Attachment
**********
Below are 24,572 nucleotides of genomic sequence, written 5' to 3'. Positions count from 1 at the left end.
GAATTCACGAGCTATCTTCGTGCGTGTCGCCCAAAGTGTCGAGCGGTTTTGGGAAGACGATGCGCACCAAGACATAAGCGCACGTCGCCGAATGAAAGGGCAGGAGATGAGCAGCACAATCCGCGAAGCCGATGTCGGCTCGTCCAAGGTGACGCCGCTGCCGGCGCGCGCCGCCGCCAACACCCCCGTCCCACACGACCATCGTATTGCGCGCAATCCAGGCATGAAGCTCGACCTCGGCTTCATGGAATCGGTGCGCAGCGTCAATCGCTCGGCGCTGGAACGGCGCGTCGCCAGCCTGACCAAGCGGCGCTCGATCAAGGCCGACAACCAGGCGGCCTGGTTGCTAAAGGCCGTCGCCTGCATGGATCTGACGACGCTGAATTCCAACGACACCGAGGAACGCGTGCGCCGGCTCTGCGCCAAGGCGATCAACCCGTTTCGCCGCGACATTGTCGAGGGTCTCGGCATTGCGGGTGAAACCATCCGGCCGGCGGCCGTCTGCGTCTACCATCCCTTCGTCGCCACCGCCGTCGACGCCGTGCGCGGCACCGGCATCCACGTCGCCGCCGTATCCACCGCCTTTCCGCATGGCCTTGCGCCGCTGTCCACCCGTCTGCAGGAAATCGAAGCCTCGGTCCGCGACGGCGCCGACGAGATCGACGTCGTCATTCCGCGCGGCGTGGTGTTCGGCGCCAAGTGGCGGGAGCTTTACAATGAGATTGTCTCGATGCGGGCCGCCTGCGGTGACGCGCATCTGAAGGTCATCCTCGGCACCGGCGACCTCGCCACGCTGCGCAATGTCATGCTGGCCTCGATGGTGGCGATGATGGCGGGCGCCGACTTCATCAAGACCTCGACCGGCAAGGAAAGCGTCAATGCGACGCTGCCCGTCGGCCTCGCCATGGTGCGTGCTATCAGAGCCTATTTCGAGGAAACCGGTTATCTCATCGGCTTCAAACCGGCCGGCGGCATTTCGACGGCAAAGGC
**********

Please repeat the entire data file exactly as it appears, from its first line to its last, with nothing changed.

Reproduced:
Below are 24,572 nucleotides of genomic sequence, written 5' to 3'. Positions count from 1 at the left end.
GAATTCACGAGCTATCTTCGTGCGTGTCGCCCAAAGTGTCGAGCGGTTTTGGGAAGACGATGCGCACCAAGACATAAGCGCACGTCGCCGAATGAAAGGGCAGGAGATGAGCAGCACAATCCGCGAAGCCGATGTCGGCTCGTCCAAGGTGACGCCGCTGCCGGCGCGCGCCGCCGCCAACACCCCCGTCCCACACGACCATCGTATTGCGCGCAATCCAGGCATGAAGCTCGACCTCGGCTTCATGGAATCGGTGCGCAGCGTCAATCGCTCGGCGCTGGAACGGCGCGTCGCCAGCCTGACCAAGCGGCGCTCGATCAAGGCCGACAACCAGGCGGCCTGGTTGCTAAAGGCCGTCGCCTGCATGGATCTGACGACGCTGAATTCCAACGACACCGAGGAACGCGTGCGCCGGCTCTGCGCCAAGGCGATCAACCCGTTTCGCCGCGACATTGTCGAGGGTCTCGGCATTGCGGGTGAAACCATCCGGCCGGCGGCCGTCTGCGTCTACCATCCCTTCGTCGCCACCGCCGTCGACGCCGTGCGCGGCACCGGCATCCACGTCGCCGCCGTATCCACCGCCTTTCCGCATGGCCTTGCGCCGCTGTCCACCCGTCTGCAGGAAATCGAAGCCTCGGTCCGCGACGGCGCCGACGAGATCGACGTCGTCATTCCGCGCGGCGTGGTGTTCGGCGCCAAGTGGCGGGAGCTTTACAATGAGATTGTCTCGATGCGGGCCGCCTGCGGTGACGCGCATCTGAAGGTCATCCTCGGCACCGGCGACCTCGCCACGCTGCGCAATGTCATGCTGGCCTCGATGGTGGCGATGATGGCGGGCGCCGACTTCATCAAGACCTCGACCGGCAAGGAAAGCGTCAATGCGACGCTGCCCGTCGGCCTCGCCATGGTGCGTGCTATCAGAGCCTATTTCGAGGAAACCGGTTATCTCATCGGCTTCAAACCGGCCGGCGGCATTTCGACGGCAAAGGC